Specialty courts have evolved significantly over recent years to address various underlying issues that may have led to a person to engage in criminal behavior. These courts are often referred to as “problem-solving courts.” Some of these problem solving courts include drug court, veteran’s court, teen court, or homeless court.
Search the library and the Internet and research a problem solving court in your community or state.
Briefly describe and identify the major components of this court.
Generally speaking, what are some of the criminological theories that serve as a foundation for this specialty court? Explain.
What are the major issues that need to be addressed through this court with this special population of offenders? Explain.
Does Cognitive Restructuring play a role in this court’s process? Explain.
If Cognitive Restructuring is used, what are the most challenging elements of it with this special population?
Be sure to reference all sources using APA style.
Problem-solving courts have developed in the United States to address specific types of crimes or social problems. The courts differ from the conventional justice models since they emphasize one type of crime or criminal. Parties in the justice system, including a judge and parole authority, collaborate to implement interventions that help the individual change. While many problem-solving crimes have existed for decades, one of the new types in the state is domestic violence courts (DVCs).
Domestic Violence Courts
The courts solve cases involving spouses and other intimate partners. The domestic violence courts emerged in the 1990s to address serious cases that need careful considerations within the justice system (Gutierrez et al. 75). The courts ensure careful follow-up with cases, support the victims of abuse, and collaborate with social and justice agencies to hold the perpetrator accountable for the crime. The courts aim to address such cases efficiently and apply the law in reducing the rate of domestic violence in society.
Major Components of Domestic Violence Courts
The components of domestic violence courts include the legal foundation for trying and hearing relevant cases. The criminal justice system uses judges who listen to cases brought before them to provide justice to victims and order interventions towards their treatment. The court uses law enforcement officers to apprehend accused persons and bring them before the court. The parole authority also plays a role in the court to support the rehabilitation of offenders. Social and justice agencies collaborate with the court to protect victims and ensure that the offender is held accountable.
Criminological Theories that Serve as a Foundation for Domestic Violence Courts
Domestic violence courts emanate from the community policing model in which law enforcement officers collaborate with community members to get solutions to their problems. Problem-solving theories focus on crime and social disorder. Hence, Social Control Theory and Social Disorganization Theory are among the theories that form the basis for domestic violence courts (Morgan and Jasinski 392). The theories view crime as a social problem that the justice system can address by fixing social factors that place individuals at the risk of offending.
Issues that need to be addressed
The issues that need to be addressed using the Domestic Violence Courts are the social factors that place individuals at the risk of becoming perpetrators and victims of domestic violence. For example, cases of domestic violence have increased during the COVID-19 pandemic due to isolation and financial challenges (Anurudran et al. 255). Social disorder and disorganization require a solution for domestic violence cases to reduce.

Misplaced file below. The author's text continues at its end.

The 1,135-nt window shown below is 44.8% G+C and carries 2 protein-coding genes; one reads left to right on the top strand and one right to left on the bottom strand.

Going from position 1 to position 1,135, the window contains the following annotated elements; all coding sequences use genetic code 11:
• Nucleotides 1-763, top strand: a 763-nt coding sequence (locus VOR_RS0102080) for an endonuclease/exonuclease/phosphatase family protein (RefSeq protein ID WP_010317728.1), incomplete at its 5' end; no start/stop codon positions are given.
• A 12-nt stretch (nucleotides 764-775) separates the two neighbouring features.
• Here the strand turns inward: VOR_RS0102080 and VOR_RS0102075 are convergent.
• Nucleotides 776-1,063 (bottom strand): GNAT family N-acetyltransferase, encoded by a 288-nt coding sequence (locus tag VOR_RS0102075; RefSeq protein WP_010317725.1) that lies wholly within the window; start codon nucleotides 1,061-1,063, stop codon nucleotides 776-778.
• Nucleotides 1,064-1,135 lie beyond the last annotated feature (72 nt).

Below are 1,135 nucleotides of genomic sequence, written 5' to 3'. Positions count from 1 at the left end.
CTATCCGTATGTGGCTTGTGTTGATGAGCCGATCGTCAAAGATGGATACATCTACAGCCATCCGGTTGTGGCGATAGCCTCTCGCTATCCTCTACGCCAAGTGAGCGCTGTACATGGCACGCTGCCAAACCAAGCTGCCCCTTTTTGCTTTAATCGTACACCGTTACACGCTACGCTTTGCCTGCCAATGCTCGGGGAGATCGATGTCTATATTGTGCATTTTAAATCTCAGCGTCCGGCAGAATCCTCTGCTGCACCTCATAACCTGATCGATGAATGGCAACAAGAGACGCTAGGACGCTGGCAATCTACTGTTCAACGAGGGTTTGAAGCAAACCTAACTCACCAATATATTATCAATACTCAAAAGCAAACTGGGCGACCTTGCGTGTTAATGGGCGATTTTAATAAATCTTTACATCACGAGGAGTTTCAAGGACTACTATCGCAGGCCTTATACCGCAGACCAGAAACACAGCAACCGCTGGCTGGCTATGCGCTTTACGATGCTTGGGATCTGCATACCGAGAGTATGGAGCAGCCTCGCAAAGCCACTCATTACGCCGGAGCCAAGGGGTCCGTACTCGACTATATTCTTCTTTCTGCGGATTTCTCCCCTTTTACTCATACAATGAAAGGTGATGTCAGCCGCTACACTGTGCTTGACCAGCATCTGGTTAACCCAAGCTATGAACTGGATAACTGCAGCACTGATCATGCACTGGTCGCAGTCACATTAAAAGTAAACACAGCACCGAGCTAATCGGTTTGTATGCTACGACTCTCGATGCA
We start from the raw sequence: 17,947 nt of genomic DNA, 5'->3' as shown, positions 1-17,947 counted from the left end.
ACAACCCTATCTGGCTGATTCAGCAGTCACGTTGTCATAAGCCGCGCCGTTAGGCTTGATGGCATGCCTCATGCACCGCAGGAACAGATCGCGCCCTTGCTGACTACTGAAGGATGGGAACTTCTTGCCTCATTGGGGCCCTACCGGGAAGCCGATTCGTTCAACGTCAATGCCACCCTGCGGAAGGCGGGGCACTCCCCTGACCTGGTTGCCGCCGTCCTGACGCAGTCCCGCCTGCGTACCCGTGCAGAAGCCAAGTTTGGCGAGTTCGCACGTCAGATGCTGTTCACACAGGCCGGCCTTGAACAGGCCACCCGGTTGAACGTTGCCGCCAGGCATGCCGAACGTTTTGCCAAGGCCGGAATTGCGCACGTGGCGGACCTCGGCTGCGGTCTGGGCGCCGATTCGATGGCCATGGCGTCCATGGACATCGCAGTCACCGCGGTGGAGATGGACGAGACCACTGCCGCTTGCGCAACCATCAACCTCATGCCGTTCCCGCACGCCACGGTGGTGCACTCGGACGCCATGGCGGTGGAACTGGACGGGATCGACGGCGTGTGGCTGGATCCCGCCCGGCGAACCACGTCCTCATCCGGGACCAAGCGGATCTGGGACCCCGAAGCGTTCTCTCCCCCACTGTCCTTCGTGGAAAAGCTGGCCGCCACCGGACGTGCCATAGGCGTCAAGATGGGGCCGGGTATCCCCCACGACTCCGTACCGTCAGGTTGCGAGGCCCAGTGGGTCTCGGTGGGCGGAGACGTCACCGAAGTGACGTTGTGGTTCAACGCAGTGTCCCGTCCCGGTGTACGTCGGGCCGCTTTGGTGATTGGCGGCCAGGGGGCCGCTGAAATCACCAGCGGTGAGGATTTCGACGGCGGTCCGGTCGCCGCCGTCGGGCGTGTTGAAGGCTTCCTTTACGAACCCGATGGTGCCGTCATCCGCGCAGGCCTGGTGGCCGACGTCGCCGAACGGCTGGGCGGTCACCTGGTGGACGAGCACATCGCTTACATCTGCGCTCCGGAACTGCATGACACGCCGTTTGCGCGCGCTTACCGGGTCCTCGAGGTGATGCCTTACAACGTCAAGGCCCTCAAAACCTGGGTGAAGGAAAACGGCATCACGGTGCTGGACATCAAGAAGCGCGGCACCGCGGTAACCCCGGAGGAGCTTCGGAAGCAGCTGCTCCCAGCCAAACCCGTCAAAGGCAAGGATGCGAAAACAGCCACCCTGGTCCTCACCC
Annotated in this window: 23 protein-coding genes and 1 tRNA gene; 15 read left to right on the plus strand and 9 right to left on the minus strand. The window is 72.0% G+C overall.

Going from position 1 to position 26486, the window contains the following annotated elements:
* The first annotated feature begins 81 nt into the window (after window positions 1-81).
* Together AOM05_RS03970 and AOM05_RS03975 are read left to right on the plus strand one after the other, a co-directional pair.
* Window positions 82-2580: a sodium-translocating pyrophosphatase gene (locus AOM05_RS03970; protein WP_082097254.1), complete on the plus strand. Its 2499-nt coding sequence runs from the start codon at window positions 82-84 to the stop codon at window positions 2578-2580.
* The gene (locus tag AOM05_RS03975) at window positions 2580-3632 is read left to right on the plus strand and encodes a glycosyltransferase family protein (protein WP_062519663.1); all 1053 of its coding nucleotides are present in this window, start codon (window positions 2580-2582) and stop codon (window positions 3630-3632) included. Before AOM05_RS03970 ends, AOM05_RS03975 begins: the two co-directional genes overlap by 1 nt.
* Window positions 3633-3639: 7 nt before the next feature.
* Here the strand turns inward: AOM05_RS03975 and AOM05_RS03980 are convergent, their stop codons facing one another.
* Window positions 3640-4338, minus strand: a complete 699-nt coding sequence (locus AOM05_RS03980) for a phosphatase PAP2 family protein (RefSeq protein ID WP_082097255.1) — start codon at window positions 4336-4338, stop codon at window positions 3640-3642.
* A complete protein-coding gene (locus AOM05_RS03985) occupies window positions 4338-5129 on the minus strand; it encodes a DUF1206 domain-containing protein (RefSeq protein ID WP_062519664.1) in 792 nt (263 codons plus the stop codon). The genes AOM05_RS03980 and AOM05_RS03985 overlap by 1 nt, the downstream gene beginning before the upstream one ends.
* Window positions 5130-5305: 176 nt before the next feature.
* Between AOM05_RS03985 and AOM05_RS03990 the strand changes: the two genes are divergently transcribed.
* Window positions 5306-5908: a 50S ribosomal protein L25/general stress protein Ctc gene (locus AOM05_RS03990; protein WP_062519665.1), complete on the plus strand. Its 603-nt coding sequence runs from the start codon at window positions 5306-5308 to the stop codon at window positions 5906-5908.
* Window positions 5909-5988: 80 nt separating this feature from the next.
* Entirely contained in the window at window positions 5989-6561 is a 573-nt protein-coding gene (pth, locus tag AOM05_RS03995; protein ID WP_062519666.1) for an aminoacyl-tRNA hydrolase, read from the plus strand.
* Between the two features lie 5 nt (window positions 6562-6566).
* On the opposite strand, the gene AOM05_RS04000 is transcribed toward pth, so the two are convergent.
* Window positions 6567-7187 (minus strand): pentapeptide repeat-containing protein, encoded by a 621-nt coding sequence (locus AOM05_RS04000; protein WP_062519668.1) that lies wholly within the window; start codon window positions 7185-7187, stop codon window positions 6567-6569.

The Role of Cognitive Restructuring
Regardless of the social reality associated with domestic violence, cognitive restructuring (CR) is necessary in addressing the problem. The psychotherapeutic model of learning to deal with maladaptive or irrational thoughts can be a part of treatment and rehabilitation for perpetrators of domestic violence. However, the process should occur within a social context to address individual and social risk factors. Besides, the model could cause challenges since it will limit the individual’s causative factors instead of addressing social causes of domestic violence. For instance, the court could use cognitive-behavioral interventions to treat an individual, but failure to change the social factors will place the person at risk of re-offending.
Domestic violence courts are among the problem-solving courts in the US justice system. The system addresses domestic violence as a social issue. The courts speed up and provide an efficient mechanism to provide justice for the victim, make the perpetrator accountable, provide treatment, and address the social issue. Therefore, it is necessary in remaining communities, especially during the pandemic period when domestic violence cases have increased.
Anurudran, Ashri, et al. “Domestic violence amid COVID‐19.” International Journal of Gynecology & Obstetrics vol. 150, no..2, 2020, pp. 255-256.
Gutierrez, Leticia, Julie Blais, and Guy Bourgon. “Do domestic violence courts work? A meta-analytic review examining treatment and study quality.” Justice Research and Policy vol. 17, no.2, 2016, pp. 75-99.
Morgan, Rachel E., and Jana L. Jasinski. “Tracking violence: using structural-level characteristics in the analysis of domestic violence in Chicago and the state of Illinois.” Crime & Delinquency vol. 63, no.4, 2017), pp. 391-411.